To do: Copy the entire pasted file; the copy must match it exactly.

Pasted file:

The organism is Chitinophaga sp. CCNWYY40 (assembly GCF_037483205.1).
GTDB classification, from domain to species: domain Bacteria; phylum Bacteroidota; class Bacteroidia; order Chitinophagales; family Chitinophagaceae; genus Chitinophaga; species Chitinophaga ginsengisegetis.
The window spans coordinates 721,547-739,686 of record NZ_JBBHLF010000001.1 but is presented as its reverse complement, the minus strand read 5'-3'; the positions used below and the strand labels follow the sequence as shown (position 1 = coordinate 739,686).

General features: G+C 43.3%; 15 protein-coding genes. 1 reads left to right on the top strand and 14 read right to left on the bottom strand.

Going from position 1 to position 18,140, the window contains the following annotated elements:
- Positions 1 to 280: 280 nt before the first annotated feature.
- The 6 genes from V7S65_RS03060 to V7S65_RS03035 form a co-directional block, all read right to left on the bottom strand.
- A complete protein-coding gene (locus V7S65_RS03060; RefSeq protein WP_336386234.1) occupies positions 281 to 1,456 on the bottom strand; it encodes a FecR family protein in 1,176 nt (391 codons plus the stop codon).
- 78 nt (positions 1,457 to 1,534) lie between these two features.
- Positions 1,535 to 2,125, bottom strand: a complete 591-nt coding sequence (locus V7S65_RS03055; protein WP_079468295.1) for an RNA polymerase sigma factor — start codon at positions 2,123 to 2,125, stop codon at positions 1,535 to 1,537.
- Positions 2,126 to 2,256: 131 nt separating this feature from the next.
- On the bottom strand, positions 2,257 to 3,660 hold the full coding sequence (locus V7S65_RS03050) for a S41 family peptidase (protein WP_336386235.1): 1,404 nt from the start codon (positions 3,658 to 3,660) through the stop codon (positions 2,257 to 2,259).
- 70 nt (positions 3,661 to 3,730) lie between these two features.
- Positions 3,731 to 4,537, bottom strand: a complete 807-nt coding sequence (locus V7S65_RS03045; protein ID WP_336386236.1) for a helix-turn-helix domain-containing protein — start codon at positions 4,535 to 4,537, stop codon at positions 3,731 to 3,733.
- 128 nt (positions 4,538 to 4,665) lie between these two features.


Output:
The organism is Chitinophaga sp. CCNWYY40 (assembly GCF_037483205.1).
GTDB classification, from domain to species: domain Bacteria; phylum Bacteroidota; class Bacteroidia; order Chitinophagales; family Chitinophagaceae; genus Chitinophaga; species Chitinophaga ginsengisegetis.
The window spans coordinates 721,547-739,686 of record NZ_JBBHLF010000001.1 but is presented as its reverse complement, the minus strand read 5'-3'; the positions used below and the strand labels follow the sequence as shown (position 1 = coordinate 739,686).

General features: G+C 43.3%; 15 protein-coding genes. 1 reads left to right on the top strand and 14 read right to left on the bottom strand.

Going from position 1 to position 18,140, the window contains the following annotated elements:
- Positions 1 to 280: 280 nt before the first annotated feature.
- The 6 genes from V7S65_RS03060 to V7S65_RS03035 form a co-directional block, all read right to left on the bottom strand.
- A complete protein-coding gene (locus V7S65_RS03060; RefSeq protein WP_336386234.1) occupies positions 281 to 1,456 on the bottom strand; it encodes a FecR family protein in 1,176 nt (391 codons plus the stop codon).
- 78 nt (positions 1,457 to 1,534) lie between these two features.
- Positions 1,535 to 2,125, bottom strand: a complete 591-nt coding sequence (locus V7S65_RS03055; protein WP_079468295.1) for an RNA polymerase sigma factor — start codon at positions 2,123 to 2,125, stop codon at positions 1,535 to 1,537.
- Positions 2,126 to 2,256: 131 nt separating this feature from the next.
- On the bottom strand, positions 2,257 to 3,660 hold the full coding sequence (locus V7S65_RS03050) for a S41 family peptidase (protein WP_336386235.1): 1,404 nt from the start codon (positions 3,658 to 3,660) through the stop codon (positions 2,257 to 2,259).
- 70 nt (positions 3,661 to 3,730) lie between these two features.
- Positions 3,731 to 4,537, bottom strand: a complete 807-nt coding sequence (locus V7S65_RS03045; protein ID WP_336386236.1) for a helix-turn-helix domain-containing protein — start codon at positions 4,535 to 4,537, stop codon at positions 3,731 to 3,733.
- 128 nt (positions 4,538 to 4,665) lie between these two features.